“Certainly not in detail …. I do not know the details of the extent of waiting lists currently. I am sure that waiting lists remain a problem. … and that they’re not optimal … I do not know well enough to know whether it would be appropriate to characterize them as a serious problem or not.
”

The final witness John Frank, an expert on social determinants of health, took the stand later on July 18 and was to finish July 19 — day 179 of the proceedings.

“When this trial began I thought it would last up to 18 weeks (three times longer than the similar Chaoulli case in Que.),” said Day, founder of the private Cambie Surgery Centre.

“I am happy that — almost 3 years later — the witness phase is over. I am confident that the justice system will eventually grant all Canadians the same rights to protect their health that the Supreme Court of Canada granted to citizens of Que., and that the citizens of every other country in the world enjoy.”

Justice Steeves plans to hear final arguments this fall and begin deliberations in December.

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13Mar

Private medical clinics get year-long reprieve as Victoria delays medicare amendment

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Dr Brian Day says Day said the fact that the cabinet order was passed was proof the medicare amendment was unnecessary in the first place.


Nick Procaylo / PNG

Private diagnostic and surgical clinics have won another reprieve, this time from their nemesis — the provincial government, which would prefer to see them shut down.

It means that doctors providing care to patients seeking expedited treatment at private clinics across B.C. can continue doing so for at least for another year, as long as they don’t double bill both the government and patients.

The government has put off bringing into force a Medicare Protection Act amendment that would have harshly penalized doctors who provided expedited care to patients in private clinics. The decision was in the form of an NDP cabinet order and there was no press release announcing the decision.

The amendment — which allowed for fines and even criminal fraud charges — were supposed to take effect last October and could have forced dozens of clinics to close.

But surgery clinics won an injunction in November that effectively ordered the government not to enforce the amendment until after the marathon trial over medicare that began three years ago, initiated by lead plaintiff Dr. Brian Day, is over sometime this year or next.

The government tried, but was denied, to get leave to appeal the injunction two months ago.

Since the injunction dealt only with private surgery clinics, it left diagnostic clinics offering private MRI, CT and PET scan imaging out. The government had said that on April 1, diagnostic clinics would have to comply with the act.

Dennis Hummerston, senior director of Canada Diagnostic Centre, said diagnostic clinics were planning their own injunction application but then got word about the cabinet order.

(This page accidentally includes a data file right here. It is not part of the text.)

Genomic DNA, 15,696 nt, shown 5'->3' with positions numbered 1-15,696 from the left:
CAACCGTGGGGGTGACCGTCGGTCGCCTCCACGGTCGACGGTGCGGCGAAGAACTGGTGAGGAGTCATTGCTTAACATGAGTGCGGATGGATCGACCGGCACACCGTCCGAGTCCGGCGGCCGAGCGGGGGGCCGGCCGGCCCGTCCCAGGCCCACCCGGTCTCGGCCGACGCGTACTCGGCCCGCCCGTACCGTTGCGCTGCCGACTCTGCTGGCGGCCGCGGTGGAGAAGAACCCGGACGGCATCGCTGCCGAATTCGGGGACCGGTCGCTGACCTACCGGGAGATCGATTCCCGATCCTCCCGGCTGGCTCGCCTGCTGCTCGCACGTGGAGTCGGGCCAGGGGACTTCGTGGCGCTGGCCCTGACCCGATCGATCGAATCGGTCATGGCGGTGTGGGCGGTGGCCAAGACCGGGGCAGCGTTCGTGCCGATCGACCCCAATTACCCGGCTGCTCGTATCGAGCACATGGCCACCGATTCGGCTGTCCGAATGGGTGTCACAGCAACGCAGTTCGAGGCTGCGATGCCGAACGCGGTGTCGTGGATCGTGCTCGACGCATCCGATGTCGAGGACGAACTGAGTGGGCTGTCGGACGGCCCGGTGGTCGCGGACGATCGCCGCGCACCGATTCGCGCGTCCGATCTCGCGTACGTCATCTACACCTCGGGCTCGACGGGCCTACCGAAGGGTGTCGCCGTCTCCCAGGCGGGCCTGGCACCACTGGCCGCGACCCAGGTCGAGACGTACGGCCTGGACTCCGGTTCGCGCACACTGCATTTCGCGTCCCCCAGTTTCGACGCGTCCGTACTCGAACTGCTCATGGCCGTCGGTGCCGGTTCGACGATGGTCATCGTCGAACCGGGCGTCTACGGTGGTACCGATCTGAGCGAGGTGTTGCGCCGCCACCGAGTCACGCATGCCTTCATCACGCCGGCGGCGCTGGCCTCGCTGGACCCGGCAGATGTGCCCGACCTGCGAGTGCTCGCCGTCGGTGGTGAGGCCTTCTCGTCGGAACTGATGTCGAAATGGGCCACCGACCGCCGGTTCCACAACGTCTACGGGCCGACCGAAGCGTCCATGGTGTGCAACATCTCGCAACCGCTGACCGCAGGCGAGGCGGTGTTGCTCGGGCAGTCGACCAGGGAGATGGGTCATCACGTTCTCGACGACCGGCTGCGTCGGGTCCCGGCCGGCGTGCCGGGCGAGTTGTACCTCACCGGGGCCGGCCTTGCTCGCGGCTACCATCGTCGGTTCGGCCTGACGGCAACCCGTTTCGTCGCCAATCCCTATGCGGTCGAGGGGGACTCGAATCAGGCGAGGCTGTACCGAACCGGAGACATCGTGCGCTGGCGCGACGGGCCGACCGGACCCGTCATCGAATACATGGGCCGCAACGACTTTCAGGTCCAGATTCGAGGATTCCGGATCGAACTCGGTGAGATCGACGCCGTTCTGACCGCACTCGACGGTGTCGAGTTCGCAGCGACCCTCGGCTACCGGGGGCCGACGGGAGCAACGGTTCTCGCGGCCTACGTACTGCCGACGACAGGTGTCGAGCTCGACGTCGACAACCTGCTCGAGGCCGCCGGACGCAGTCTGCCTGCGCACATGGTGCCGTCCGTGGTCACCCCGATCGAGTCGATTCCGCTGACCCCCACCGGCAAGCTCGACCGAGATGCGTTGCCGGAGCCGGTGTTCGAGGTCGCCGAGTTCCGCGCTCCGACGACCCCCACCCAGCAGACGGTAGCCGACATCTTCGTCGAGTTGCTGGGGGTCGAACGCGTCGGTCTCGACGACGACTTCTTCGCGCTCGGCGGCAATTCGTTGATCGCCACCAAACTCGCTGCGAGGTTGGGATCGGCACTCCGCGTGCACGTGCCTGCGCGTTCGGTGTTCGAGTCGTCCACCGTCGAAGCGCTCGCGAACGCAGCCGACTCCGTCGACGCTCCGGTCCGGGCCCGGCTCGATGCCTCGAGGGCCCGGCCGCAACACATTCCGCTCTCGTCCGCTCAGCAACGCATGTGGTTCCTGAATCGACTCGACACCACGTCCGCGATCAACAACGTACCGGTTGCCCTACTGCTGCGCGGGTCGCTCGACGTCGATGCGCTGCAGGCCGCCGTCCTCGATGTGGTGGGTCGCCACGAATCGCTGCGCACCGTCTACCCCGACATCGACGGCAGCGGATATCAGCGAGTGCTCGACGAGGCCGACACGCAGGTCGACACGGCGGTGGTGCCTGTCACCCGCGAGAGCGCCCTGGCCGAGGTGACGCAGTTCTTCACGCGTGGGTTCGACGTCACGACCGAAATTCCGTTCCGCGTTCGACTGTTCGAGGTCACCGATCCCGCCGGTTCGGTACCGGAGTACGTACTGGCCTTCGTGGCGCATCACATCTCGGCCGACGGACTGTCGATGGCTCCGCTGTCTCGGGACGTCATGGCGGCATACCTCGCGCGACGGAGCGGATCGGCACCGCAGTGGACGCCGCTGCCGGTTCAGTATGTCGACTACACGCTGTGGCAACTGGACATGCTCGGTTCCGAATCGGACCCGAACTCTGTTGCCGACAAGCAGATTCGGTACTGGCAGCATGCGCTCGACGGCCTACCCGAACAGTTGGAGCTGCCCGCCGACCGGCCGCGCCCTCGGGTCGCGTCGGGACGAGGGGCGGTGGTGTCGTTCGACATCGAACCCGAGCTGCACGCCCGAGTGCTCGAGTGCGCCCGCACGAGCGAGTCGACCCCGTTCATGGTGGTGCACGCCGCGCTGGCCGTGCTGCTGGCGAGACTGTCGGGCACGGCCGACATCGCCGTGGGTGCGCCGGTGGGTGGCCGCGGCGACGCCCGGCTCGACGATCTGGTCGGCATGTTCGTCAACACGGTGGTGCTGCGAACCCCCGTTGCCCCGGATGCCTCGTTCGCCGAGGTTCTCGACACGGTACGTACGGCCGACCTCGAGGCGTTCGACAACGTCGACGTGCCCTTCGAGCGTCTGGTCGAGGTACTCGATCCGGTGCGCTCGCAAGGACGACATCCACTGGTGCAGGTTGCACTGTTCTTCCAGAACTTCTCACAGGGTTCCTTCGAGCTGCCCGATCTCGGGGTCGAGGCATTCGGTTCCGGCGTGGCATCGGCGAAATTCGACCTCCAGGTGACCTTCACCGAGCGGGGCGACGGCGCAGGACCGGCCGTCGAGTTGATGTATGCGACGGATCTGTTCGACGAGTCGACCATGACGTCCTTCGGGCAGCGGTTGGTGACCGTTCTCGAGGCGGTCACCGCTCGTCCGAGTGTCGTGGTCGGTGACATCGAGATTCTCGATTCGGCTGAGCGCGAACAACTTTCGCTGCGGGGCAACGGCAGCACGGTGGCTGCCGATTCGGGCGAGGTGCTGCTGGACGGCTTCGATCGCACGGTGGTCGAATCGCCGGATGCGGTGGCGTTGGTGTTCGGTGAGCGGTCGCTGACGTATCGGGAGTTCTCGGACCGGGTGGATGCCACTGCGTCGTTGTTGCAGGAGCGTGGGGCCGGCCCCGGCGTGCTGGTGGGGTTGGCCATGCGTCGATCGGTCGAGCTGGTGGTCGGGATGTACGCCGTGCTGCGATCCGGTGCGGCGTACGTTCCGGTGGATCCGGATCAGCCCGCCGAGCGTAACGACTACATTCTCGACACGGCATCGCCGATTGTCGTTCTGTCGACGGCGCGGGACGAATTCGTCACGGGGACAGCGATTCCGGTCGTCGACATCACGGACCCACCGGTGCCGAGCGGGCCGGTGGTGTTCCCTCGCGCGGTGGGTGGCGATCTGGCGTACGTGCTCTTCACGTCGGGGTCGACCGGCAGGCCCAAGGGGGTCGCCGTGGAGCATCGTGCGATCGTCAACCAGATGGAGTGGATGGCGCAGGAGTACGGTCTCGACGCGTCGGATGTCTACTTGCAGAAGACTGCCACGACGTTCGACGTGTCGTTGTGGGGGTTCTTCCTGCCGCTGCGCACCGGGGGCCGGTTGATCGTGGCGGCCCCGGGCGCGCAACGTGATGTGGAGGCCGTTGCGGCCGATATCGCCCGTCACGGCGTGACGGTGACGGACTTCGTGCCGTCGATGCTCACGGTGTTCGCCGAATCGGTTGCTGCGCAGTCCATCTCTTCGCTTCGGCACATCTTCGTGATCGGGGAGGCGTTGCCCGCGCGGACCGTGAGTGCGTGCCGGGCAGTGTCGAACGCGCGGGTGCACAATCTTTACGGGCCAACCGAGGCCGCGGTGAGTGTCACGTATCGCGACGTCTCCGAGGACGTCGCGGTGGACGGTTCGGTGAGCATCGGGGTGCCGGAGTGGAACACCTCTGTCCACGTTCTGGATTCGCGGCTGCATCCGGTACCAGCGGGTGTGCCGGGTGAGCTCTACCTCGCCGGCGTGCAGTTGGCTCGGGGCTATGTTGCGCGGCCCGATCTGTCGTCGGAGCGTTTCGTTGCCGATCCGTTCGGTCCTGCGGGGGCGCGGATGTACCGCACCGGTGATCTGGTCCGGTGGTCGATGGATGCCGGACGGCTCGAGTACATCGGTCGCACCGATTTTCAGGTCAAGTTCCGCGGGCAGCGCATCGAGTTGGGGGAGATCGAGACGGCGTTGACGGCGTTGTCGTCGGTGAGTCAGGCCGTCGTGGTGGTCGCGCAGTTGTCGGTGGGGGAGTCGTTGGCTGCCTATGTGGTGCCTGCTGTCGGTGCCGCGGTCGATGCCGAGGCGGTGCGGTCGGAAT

The amendment is now scheduled to take effect on March 31, 2020, which means private facilities have at least another year in business. The clinics have always disputed the rationale for “draconian” fines and penalties and maintained the legislation would force them out of business.

Hummerston said he’s not aware of any clinics that have gone out of business but said some have lost administrative staff, technologists and radiologists due to the legal uncertainty.

Stephen May, a spokesman for the Ministry of Health, said the government changed the date when the Act will take effect because of the medicare trial and the injunction.

“Consistent with the court’s decision to grant an injunction in a similar case, section 18.1 of the Medicare Protection Act will not come in to force until March 31, 2020 — after the expected completion of the Cambie Surgeries trial. This decision respects the court’s prior decision. … (But) we are committed to stop extra billing.”

May said the government has put an additional $11 million into magnetic resonance imaging in the public system to reach a total of 225,000 MRIs in 2018-19.

“This is approximately 35,000 more MRI exams than the previous year. We are ahead of these targets with hundreds of more operating hours added across the province and more MRI machines running 24/7 than ever,” he said.

Day said the fact that the cabinet order was passed was proof the amendment was unnecessary in the first place.

“The action confirms that there is, and never has been, any health-related rationale for pursuing these amendments. They were merely aimed at prohibiting patients from accessing private options to care for themselves, especially when the actions were taken during the course of a trial aimed at discovering the legality of those prohibitions. It is a perfect example of ideology taking precedence over reason and logic, not to mention ideology trumping the rights of suffering patients.”

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Twitter: @MedicineMatters